"These vehicles give one some excitement," Macleod said--or rather roared, for Piccadilly was full of carriages. "A squall in Loch Scridain is nothing to them."

"You'll get used to them in time," was the complacent answer.

They dismissed the hansom at the corner of Piccadilly, and walked up Park Lane, so as to avoid waiting in the rank of carriages. Macleod accompanied his companion meekly. All this scene around him--the flashing lights of the broughams, the brilliant windows, the stepping across the pavement of a strangely dressed dignitary from some foreign land--seemed but some other part of that dream from which he had not quite shaken himself free. His head was still full of the sorrows and coquetries of that wild-spirited heroine. Whither had she gone by this time--away into some strange valley of that unknown world?

He was better able than Mr. Ogilvie to push his way through the crowd of footmen who stood in two lines across the pavement in front of Beauregard House, watching for the first appearance of their master or mistress; but he resignedly followed, and found himself in the avenue leading clear up to the steps. They were not the only arrivals, late as the hour was. Two young girls, sisters, clad in cream-white silk with a gold fringe across their shoulders and sleeves, preceded them; and he was greatly pleased by the manner in which these young ladies, on meeting in the great hall an elderly lady who was presumably a person of some distinction, dropped a pretty little old-fashioned courtesy as they shook hands with her. He admired much less the more formal obeisance which he noticed a second after. A royal personage was leaving; and as this lady, who was dressed in mourning, and was leaning on the arm of a gentleman whose coat was blazing with diamond stars, and whose breast was barred across with a broad blue ribbon, came along the spacious landing at the foot of the wide staircase, she graciously extended her hand and said a few words to such of the ladies standing by as she knew. That deep bending of the knee he considered to be less pretty than the little courtesy performed by the young ladies in cream-white silk. He intended to mention this matter to his cousin Janet.

Then, as soon as the Princess had left the lane, through which she had passed closed up again, and the crowd became a confused mass of murmuring groups. Still meekly following, Macleod plunged into this throng, and presently found himself being introduced to Lady Beauregard--an amiable little woman who had been a great beauty in her time, and was pleasant enough to look at now. He passed on.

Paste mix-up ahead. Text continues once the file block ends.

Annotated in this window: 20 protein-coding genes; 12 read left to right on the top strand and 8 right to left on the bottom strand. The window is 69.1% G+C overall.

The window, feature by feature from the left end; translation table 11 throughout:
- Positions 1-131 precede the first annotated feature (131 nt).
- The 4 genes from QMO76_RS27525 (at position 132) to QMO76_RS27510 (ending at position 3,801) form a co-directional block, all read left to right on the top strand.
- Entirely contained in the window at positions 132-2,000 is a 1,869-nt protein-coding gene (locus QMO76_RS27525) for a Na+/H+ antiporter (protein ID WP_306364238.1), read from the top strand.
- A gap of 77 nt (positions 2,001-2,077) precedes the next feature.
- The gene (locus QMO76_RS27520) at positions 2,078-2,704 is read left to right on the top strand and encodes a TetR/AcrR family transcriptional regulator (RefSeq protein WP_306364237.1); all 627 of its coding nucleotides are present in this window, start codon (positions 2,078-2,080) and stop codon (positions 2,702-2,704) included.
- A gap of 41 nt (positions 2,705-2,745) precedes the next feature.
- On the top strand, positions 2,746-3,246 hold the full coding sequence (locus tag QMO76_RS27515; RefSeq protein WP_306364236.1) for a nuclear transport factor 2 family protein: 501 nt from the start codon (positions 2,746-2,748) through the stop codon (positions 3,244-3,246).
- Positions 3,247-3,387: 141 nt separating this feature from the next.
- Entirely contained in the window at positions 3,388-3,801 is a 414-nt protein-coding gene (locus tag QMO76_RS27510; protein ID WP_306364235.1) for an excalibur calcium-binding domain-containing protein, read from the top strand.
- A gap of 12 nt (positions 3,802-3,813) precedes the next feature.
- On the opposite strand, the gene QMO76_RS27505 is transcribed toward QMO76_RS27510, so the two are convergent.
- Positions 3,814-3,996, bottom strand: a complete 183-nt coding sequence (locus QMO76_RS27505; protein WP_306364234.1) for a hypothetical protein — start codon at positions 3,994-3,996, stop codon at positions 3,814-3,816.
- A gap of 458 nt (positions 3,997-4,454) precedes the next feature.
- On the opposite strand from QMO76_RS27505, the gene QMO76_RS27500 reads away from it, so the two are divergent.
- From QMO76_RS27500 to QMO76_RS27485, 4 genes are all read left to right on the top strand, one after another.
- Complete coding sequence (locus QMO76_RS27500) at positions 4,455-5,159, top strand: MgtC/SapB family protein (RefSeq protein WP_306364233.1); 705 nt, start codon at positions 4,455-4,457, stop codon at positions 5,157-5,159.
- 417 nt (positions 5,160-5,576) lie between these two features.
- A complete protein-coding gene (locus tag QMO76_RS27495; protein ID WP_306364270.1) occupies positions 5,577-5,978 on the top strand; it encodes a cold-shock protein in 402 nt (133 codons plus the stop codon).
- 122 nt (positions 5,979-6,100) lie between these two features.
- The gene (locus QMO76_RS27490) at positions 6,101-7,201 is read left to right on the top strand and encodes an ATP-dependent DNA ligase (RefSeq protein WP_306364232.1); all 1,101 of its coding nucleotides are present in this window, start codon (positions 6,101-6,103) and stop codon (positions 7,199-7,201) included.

"Who is the man with the blue ribbon and the diamond star?" he asked of Mr. Ogilvie.

"That is Monsieur le Marquis himself--that is your host," the young gentleman replied--only Macleod could nor tell why he was obviously trying to repress some covert merriment.

"Didn't you hear?" Mr. Ogilvie said at length. "Don't you know what he called you? That man will be the death of me--for he's always at it. He announced you as Sir Thief Macleod--I will swear he did."

"I should not have thought he had so much historical knowledge," Macleod answered, gravely. "He must have been reading up about the clans."

At this moment Lady Beauregard, who had been receiving some other late visitors, came up and said she wished to introduce him to--he could not make out the name. He followed her. He was introduced to a stout elderly lady, who still had beautifully fine features, and a simple and calm air which rather impressed him. It is true that at first a thrill of compassion went through him; for he thought that some accident had befallen the poor lady's costume, and that it had fallen down a bit unknown to herself; but he soon perceived that most of the other women were dressed similarly, some of the younger ones, indeed, having the back of their dress open practically to the waist. He wondered what his mother and Janet would say to this style.

"Don't you think the Princess is looking pale?" he was asked.

"I thought she looked very pretty--I never saw her before," said he.

What next? That calm air was a trifle cold and distant. He did not know who the woman was, or where she lived, or whether her husband had any shooting, or a yacht, or a pack of hounds. What was he to say? He returned to the Princess.